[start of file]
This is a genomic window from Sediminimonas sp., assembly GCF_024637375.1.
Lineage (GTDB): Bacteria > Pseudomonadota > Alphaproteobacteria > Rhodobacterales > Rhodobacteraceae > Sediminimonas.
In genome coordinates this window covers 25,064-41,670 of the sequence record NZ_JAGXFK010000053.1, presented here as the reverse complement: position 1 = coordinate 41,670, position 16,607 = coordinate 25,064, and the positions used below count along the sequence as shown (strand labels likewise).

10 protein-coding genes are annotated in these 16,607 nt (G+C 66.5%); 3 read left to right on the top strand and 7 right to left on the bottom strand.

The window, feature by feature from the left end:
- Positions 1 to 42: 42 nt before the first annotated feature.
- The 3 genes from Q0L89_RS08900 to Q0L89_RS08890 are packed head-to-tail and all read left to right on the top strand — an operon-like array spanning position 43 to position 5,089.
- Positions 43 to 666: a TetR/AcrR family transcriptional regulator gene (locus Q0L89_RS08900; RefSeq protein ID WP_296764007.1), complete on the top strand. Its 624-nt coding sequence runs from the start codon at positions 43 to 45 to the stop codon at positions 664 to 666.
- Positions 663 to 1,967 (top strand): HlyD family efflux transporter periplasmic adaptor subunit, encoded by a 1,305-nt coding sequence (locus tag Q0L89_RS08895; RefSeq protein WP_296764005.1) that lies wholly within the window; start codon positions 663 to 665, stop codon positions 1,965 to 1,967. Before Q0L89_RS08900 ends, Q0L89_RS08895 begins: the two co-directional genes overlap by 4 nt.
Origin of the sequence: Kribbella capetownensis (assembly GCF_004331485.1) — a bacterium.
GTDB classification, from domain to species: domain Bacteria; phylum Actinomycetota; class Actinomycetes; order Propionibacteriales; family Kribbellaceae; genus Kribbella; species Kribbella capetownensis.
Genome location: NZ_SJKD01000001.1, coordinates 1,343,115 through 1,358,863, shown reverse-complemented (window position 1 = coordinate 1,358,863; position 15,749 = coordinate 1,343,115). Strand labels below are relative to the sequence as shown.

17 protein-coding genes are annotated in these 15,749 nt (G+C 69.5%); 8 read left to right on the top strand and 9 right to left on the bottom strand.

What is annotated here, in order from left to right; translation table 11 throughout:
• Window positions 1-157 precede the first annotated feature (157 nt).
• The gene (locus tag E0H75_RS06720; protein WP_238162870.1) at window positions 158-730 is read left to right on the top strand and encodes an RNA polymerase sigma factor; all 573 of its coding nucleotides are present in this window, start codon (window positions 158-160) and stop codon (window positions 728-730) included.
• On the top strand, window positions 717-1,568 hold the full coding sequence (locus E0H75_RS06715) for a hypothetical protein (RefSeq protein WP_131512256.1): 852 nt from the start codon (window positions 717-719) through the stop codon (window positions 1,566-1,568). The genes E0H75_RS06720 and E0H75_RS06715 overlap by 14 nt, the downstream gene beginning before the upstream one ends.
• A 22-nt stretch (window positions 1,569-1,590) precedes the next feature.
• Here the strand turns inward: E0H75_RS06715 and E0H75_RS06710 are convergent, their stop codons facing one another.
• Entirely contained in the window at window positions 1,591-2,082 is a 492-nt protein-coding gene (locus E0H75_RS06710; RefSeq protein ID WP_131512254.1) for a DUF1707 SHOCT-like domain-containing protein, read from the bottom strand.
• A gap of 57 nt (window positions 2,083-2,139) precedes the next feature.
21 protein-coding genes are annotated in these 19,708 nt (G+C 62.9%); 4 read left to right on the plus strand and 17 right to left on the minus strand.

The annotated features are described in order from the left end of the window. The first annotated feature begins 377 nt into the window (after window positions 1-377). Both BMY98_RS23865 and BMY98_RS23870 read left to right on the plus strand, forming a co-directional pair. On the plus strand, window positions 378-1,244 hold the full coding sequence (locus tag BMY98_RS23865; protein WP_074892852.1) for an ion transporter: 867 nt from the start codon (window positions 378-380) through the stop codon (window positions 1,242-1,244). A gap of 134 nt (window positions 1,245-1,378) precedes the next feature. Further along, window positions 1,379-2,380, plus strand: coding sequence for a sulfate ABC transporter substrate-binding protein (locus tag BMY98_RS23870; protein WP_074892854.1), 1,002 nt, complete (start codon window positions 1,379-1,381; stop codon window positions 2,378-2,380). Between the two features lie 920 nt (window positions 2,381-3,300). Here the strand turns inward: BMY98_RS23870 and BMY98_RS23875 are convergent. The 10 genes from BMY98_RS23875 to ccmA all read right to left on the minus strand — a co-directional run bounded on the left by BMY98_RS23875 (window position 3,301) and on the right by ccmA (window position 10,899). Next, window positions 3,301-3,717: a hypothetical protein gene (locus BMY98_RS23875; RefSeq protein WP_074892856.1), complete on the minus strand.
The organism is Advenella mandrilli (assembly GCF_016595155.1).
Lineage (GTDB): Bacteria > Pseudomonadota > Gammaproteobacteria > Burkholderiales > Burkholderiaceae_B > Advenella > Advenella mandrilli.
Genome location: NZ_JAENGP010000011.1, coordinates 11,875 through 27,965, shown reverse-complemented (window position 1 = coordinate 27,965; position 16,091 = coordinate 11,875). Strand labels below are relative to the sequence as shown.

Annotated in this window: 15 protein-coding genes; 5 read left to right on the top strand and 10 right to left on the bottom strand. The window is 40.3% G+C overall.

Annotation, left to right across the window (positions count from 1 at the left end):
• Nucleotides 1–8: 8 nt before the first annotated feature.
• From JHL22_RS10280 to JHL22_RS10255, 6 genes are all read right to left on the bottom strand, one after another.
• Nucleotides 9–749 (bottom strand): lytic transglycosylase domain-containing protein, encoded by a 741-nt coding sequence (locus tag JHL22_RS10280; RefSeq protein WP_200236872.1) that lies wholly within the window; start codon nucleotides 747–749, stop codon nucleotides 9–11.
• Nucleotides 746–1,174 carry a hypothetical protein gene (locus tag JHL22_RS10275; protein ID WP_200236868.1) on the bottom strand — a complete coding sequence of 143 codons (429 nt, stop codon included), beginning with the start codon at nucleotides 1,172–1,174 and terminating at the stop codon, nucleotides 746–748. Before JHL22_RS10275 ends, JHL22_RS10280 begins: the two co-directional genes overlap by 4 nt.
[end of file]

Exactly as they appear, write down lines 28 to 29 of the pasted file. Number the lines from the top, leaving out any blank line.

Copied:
Annotation, left to right across the window (positions count from 1 at the left end):
• Nucleotides 1–8: 8 nt before the first annotated feature.